It gets worse when Curlee describes the events of Sept. 11, 2001. On that day, he says, “a band of radical terrorists hijacked commercial airliners and attacked the United States, using the comandeered aircraft as lethal guided missiles.” That “radical terrorists” is absurd on two counts. First, the word “radical” tells you nothing — in a sense, every terrorist act is “radical.” And in the case of Sept. 11, the terrorists were the opposite of the usual definition of a “radical” — they were Islamic fundamentalists or reactionaries. Why doesn’t Skyscraper say this? Apparently because to do so might have offended some Muslims and made the book a tougher sell to schools and libraries. Instead we have a book that could leave some children with the idea that the attacks on the World Trade Center were carried out by, say, a remnant of the radical Weather Underground of the 1960s.

Obviously children’s picture books need to present their material at an appropriate level for their readers and omit some of the nuances of books for adults. But many children’s authors have shown that this doesn’t have to involve spinning history in a way that slights or denies the role — good or bad — that different ethnic groups have played in it, whether they are Italian stonemasons or Islamic fundamentalists. Those authors are the ones who deserve awards from librarians and others.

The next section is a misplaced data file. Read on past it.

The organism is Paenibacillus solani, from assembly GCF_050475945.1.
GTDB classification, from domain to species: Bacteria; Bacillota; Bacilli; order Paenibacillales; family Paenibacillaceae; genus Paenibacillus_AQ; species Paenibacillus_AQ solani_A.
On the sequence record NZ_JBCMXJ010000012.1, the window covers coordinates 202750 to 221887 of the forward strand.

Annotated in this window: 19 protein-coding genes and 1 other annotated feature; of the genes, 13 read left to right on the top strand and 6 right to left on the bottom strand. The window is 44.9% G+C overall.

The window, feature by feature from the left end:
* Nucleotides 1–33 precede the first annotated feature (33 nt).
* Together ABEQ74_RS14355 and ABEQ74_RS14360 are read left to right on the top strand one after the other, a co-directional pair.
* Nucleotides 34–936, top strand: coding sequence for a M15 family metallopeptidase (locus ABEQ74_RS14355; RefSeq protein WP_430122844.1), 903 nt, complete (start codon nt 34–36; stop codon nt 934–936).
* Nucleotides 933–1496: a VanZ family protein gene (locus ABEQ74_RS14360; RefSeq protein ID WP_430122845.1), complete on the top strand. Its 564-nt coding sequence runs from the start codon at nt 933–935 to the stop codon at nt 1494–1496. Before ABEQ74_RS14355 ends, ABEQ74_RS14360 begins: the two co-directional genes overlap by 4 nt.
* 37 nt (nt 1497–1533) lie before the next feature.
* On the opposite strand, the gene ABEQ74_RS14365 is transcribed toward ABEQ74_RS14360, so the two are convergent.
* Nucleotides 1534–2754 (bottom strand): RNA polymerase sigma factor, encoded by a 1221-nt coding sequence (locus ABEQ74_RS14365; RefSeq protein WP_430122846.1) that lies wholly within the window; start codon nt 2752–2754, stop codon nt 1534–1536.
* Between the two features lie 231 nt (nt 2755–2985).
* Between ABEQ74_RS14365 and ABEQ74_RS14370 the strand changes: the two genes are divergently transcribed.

Best line: One of the strengths of Skyscraper is that it looks beyond architecture and situates buildings in a human context, as in this passage: “Immense buildings cause controversy because they do not belong just to their owners. Once they are built, everyone must live with them. They totally transform the neighborhoods in which they are raised. Since they consume enormous amounts of energy and cause congestion, there are very real questions about their worth. Who should make the decisions about building structures that affect everyone? Just how do skyscrapers benefit society? How do skyscrapers contribute or detract from the conditions of life in a city? What form should our cities take? How densely should huge buildings be packed together? How big is too big?”

Worst line: Curlee’s account of Sept. 11, quoted in the review.

Published: March 2007 www.simonsayskids.com

Furthermore: Curlee www.curleeart.com won a Sibert Honor Award for his Brooklyn Bridge. He also wrote Ballpark: The Story of America’s Baseball Fields and other books for children.

(c) 2007 Janice Harayda. All rights reserved.

www.janiceharayda.com